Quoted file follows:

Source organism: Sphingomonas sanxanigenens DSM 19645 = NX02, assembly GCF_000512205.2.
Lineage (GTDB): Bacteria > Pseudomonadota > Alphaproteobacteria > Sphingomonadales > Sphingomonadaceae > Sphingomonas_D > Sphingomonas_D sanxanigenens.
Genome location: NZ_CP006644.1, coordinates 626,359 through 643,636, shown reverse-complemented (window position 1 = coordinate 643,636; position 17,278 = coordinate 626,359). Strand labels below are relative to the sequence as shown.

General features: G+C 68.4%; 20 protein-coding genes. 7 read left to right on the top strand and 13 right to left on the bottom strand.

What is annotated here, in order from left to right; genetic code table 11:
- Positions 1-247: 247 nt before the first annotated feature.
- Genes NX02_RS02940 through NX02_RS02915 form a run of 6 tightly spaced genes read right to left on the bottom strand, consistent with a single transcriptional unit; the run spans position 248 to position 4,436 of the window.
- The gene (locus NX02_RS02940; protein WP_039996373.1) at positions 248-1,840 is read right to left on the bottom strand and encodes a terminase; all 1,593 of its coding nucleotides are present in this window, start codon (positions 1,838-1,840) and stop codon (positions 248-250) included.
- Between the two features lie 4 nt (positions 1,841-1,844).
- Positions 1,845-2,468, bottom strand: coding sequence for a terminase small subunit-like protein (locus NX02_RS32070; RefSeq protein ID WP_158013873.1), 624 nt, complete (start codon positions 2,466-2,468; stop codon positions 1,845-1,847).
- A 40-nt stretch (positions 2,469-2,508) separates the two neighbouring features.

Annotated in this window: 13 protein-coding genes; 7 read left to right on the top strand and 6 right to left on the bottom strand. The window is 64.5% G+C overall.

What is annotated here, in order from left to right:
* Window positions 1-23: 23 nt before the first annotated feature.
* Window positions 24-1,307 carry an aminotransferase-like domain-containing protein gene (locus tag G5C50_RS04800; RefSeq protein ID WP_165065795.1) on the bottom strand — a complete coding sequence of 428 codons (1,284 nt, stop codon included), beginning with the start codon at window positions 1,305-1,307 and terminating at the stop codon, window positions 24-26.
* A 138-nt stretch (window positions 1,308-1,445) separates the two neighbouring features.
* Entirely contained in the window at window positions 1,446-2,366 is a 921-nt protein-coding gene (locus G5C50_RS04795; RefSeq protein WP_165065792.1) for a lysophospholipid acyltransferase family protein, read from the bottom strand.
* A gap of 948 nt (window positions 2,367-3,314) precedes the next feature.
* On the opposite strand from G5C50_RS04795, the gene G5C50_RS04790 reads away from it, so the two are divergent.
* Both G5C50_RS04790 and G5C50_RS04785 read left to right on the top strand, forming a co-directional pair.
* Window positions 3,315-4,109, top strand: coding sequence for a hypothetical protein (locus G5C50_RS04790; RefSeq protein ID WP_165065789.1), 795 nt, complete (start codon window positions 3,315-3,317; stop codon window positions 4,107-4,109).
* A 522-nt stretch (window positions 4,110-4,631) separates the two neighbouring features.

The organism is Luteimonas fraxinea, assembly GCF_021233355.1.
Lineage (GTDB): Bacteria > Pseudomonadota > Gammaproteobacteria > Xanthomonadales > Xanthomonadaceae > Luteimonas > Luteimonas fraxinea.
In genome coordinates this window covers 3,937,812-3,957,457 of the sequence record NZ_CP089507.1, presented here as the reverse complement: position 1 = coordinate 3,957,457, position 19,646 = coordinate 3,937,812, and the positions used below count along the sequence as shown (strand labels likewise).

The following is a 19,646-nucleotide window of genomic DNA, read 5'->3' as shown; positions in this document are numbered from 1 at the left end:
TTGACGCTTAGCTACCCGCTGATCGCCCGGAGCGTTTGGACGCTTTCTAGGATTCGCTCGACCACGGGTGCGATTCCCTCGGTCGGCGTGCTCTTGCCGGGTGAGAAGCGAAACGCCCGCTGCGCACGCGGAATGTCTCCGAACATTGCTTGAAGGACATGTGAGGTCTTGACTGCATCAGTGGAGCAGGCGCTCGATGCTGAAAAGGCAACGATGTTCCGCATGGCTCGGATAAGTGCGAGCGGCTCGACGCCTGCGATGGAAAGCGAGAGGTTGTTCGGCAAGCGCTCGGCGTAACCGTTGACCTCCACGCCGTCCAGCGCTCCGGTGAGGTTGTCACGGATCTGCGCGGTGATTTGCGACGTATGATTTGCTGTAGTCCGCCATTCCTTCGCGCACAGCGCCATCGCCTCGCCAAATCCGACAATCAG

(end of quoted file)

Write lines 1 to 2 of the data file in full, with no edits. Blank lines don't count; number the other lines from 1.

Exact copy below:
Source organism: Sphingomonas sanxanigenens DSM 19645 = NX02, assembly GCF_000512205.2.
Lineage (GTDB): Bacteria > Pseudomonadota > Alphaproteobacteria > Sphingomonadales > Sphingomonadaceae > Sphingomonas_D > Sphingomonas_D sanxanigenens.